The scenic hills of Kashmir, where the snow runs deep in winters and summers are mellow and home to the Kashmir willow, the tree from which comes some of the best cricket bats in the world, considered on par with English willow. Budding cricketers of India walk out to dusty fields wielding bats made of Kashmir willow to hone their skills that would one day perhaps ensure them a place in their state or national teams.
For several decades Kashmir willow has been a household name and the favorite of millions of Indian cricket lovers and players who use it for both recreational and competitive cricket. Players from gully cricket to top domestic tournaments like Ranji Trophy and IPL have been using this willow for long.
The willow used in making these bats was brought in by the British around 1820s. Owing to the suitability of weather, Kashmir was chosen to establish the industry combining traditional tools with modern technology. The species is identical to “English Willow”. “Kashmir Willow” bats play well and evidences have been found that the finished product is better than its English counterpart. Moreover, these bats are available at significantly low prices than English willow.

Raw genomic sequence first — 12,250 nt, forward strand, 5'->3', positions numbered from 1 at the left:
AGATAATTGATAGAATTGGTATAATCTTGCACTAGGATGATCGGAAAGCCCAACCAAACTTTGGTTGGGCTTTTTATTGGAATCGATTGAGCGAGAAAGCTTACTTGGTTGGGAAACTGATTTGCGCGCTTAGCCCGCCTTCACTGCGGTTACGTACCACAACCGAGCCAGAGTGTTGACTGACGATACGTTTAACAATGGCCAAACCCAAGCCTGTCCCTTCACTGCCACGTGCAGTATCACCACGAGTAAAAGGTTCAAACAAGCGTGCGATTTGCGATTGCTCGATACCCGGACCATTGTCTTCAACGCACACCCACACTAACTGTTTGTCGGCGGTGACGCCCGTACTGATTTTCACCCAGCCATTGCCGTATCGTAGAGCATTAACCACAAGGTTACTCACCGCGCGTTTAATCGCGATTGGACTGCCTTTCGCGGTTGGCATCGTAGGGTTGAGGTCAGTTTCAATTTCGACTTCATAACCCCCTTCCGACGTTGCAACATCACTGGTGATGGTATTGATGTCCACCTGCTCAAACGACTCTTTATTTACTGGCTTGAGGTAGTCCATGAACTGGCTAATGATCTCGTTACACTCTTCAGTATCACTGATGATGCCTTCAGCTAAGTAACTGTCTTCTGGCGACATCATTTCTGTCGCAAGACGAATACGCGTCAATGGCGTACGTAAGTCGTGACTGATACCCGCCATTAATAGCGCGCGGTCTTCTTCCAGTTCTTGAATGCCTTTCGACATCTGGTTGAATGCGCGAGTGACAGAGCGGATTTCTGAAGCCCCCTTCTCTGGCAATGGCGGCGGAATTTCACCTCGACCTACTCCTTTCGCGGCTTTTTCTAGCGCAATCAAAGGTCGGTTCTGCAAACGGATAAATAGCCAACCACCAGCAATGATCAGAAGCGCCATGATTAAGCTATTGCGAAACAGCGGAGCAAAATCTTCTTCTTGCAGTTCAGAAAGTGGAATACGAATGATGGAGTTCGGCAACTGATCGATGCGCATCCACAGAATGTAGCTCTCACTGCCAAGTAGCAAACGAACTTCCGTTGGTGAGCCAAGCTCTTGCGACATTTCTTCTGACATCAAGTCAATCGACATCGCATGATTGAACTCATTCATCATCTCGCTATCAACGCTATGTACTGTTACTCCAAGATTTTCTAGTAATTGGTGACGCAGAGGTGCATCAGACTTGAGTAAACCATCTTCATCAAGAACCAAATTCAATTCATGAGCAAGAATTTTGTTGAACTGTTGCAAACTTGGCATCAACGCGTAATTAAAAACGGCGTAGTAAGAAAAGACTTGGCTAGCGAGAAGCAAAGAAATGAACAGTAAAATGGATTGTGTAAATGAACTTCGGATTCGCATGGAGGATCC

In Popular Culture
Some of the popular cricketers who have played with Kashmir willow bats include players like Sachin Tendulkar, M S Dhoni and Sir Vivian Richards of West Indies. The Kashmir Willow wood is slightly harder than English Willow, but you will find these bats performing better than English Willow bats. These bats do not need oiling and can be used for playing immediately with few practice knocks.
Aiming Big Hits
World knows only two willows – English and Kashmiri. With the plans to upgrade the manufacturing units and take manufacturers for exposure visits and with an increasing demand in market due to big hit of Indian Premiere League, Kashmir Willow Bats are getting ready to meet the international standards.
Kashmir willow bats are popular across the world for their quality and durability. Kashmir willow is less valuable than the English willow. However, the cost advantage of the Kashmiri bats ensure that the valley remains the second largest exporter of cricket bats in the world right behind the UK where the sport was born. Some of the districts where these bats are made in Kashmir are Anantnag, Baramula, and Pahalgam mainly along both side of the NH-44. These bats are not only popular in India but also in Pakistan, Bangladesh and Sri Lanka. As it is difficult for budding cricketers to afford English willows, the Kashmir willows become a more popular and reasonable option for aspiring players not just in valley but also around the globe.